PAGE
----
• Analytical balance with 0.1 mg accuracy
  • Scale with 0.1 g accuracy (to weigh food and mice)
  • Animal clippers
  • Surgical instruments including Backhaus towel clamps
  • Zoom stereomicroscope
  • Cotton swabs
  • 6–0 silk suture
  • 20‐G needle
  • PE‐10 cannula
  • Incubator to keep the animals at a constant temperature of 37°C
  • 10‐ml glass screw‐top tubes
  • 50°C heat block
  • Glass syringe
  • GC vials
  • Gas chromatographic (GC) system (van der Veen et al., )
  • Additional reagents and equipment for injection of mice (Donovan and Brown, )

Basic Protocol 3: Direct Measurement of Fractional Cholesterol Absorption by Determination of Lymphatic Cholesterol Transport

  Materials
  • Appropriate mouse strain
  • Sodium pentobarbital
  • Solution of 2.5 µCi of [14C]cholesterol, 5 µCi [3H]palmitic acid, and 0.5% (w/v) taurocholate (NEN Life Science Products) dissolved in 100 µl medium‐chain triglyceride oil (Mead Johnson)
  • Solution of 0.5% taurocholate in medium‐chain triglyceride oil (Mead Johnson)
  • Scintillation fluid
  • 0.5‐ml heparinized microcentrifuge tubes
  • 3‐ml syringe
  • Zoom stereomicroscope
  • PE‐10 polyethylene catheter
  • 6–0 silk suture
  • Adhesive tape (13 mm × 30 m)
  • Infusion pump (Harvard Apparatus, cat. no. 70‐2209)
  • Incubator to keep the animals at a constant temperature of 37°C
  • Scintillation counter capable of measuring 14C and 3H in same measurement
  • Additional reagents and equipment for injection of mice (Donovan and Brown, )

Alternate Protocol 1: Indirect Measurement of Fractional Cholesterol Transport via Fecal Dual‐Isotope Ratio Method

  • Appropriate mouse strain
  • Solution of 1 µCi of [14C]cholesterol and 2 µCi [3H]sitostanol (NEN Life Science Products) dissolved in 150 µl medium‐chain triglyceride oil (Mead Johnson)
  • Gavage needle

Alternate Protocol 2: Indirect Measurement of Fractional Cholesterol Transport by the Plasma Dual‐Isotope Ratio Method

  • Appropriate mouse strain
  • Solution of 2.5 µCi of [3H]cholesterol (NEN Life Science Products) dissolved in Intralipid (20%, w/v) (Pharmacia)
  • Solution of 1 µCi [14H]cholesterol (NEN Life Science Products, Boston, MA) dissolved in 150 µL medium‐chain triglyceride oil (Mead Johnson)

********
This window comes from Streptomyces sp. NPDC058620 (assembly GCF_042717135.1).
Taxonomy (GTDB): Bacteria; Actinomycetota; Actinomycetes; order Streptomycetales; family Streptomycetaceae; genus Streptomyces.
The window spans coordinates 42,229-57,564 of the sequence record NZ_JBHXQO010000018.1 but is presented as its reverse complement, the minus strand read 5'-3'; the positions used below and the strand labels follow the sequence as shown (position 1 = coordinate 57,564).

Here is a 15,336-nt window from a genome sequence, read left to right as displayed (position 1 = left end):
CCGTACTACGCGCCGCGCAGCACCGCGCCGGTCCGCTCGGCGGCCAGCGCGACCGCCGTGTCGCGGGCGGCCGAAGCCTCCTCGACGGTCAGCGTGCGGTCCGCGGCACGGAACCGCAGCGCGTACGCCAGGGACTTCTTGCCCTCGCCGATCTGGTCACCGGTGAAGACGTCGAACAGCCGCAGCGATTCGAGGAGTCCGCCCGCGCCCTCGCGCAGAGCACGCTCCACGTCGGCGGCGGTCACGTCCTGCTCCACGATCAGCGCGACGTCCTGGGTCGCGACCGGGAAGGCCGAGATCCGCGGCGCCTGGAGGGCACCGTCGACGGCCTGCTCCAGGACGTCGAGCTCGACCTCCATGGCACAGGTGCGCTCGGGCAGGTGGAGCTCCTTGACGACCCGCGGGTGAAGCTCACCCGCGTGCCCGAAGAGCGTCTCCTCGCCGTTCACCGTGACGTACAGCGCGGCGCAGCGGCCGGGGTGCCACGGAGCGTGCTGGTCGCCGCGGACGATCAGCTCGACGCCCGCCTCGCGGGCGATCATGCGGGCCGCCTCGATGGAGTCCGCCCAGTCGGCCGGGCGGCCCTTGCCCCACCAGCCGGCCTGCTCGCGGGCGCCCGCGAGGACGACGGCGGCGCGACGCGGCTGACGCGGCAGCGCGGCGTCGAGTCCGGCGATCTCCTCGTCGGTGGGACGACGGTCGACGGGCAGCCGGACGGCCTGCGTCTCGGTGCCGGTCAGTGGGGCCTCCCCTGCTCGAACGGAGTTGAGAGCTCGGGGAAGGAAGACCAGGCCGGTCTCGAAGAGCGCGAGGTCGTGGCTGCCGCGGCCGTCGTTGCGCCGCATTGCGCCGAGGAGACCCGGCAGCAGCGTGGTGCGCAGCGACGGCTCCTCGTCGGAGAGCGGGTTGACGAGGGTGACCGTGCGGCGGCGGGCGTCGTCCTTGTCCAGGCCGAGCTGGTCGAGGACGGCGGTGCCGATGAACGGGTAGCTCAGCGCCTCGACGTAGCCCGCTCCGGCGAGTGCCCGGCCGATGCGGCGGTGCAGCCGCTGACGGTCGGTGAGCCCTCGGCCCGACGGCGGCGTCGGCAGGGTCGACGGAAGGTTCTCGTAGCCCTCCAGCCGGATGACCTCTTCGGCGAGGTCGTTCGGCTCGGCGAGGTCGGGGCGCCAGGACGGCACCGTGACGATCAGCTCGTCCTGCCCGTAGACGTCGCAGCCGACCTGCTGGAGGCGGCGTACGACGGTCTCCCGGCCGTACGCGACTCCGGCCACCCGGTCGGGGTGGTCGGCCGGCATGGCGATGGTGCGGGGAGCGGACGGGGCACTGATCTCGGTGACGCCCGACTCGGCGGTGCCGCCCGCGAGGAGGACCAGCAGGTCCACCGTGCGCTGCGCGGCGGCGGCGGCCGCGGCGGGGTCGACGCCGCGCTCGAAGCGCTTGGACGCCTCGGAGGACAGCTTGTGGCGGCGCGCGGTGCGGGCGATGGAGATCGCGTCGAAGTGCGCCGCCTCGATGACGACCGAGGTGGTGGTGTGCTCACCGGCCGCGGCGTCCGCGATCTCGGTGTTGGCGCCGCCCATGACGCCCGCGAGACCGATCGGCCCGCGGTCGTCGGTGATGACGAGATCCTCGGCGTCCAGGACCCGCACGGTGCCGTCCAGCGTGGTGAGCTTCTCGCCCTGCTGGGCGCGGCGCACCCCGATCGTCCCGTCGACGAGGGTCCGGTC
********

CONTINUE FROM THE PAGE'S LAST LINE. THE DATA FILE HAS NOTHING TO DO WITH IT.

• Heparinized microcentrifuge tubes
  • Additional reagents and equipment for obtaining blood from the mouse by cardiac puncture (Donovan and Brown, )

Basic Protocol 4: Estimation of Transintestinal Cholesterol Excretion by the Sterol Balance Method

  • D 7‐cholesterol (purity >90%) (Cambridge Isotope Laboratories Inc.)
  • Absolute ethanol (Merk, Darmstadt, Germany)
  • D 5‐cholesterol (purity >90%) (Medical Isotopes Inc.)
  • Intralipid solution (20%; v/v) (Pharmacia)
  • Medium chain triglyceride oil (Mead Johnson)
  • Small sharp scissors
  • Filter paper (Munktell & Filtrak, http://www.munktell.com)
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Figures

Videos

Literature Cited

Literature Cited
   Bligh, E.G. and Dyer, W.J. 1959. A rapid method of total lipid extraction and purification. Can. J Biochem. Physiol. 37:911–917.
   Donovan, J. and Brown, P. 2006a. Parenteral injections. Curr. Protoc. Immunol. 73:1.6.1‐1.6.10.
   Donovan, J. and Brown, P. 2006b. Blood collection. Curr. Protoc. Immunol. 73:1.7.1‐1.7.9.
   Keys, A., Aravanis, C., Van Buchem, F.S.P., Blackburn, H., Buzina, R., Djordjevic, B.S., Dontas, A.S., Fidanza, F., Karvonen, M.J., Kimura, N., Menotti, A., Nedeljkovic, S., Puddu, V., Punsar, S., and Taylor, H.L. 1981. The diet and all‐causes death rate in the Seven Countries Study. Lancet 2:58–61.
   Ostlund, R.E. Jr. 2002. Phytosterols in human nutrition. Ann. Rev. Nutr. 22:533‐549.
   van der Veen, J.N., van Dijk, T.H., Vrins, C.L., van Meer, H., Havinga, R., Bijsterveld, K., Tietge, U.J., Groen, A.K., and Kuipers, F. 2009. Activation of the liver X receptor stimulates trans‐intestinal excretion of plasma cholesterol. J. Biol. Chem. 284:19211‐19219.
   van der Velde, A.E., Vrins, C.L., van den Oever, K., Seemann, I., Oude Elferink, R.P., van Eck, M., Kuipers, F., and Groen, A.K. 2008. Regulation of direct transintestinal cholesterol excretion in mice. Am. J. Physiol. Gastrointest. Liver Physiol. 295:G203‐G208.
   Wang, D.Q.H. and Carey, M.C. 2003. Measurement of intestinal cholesterol absorption by plasma and fecal dual‐isotope ratio, mass balance, and lymph fistula methods in the mouse. J. Lipid Res. 44:1042–1059.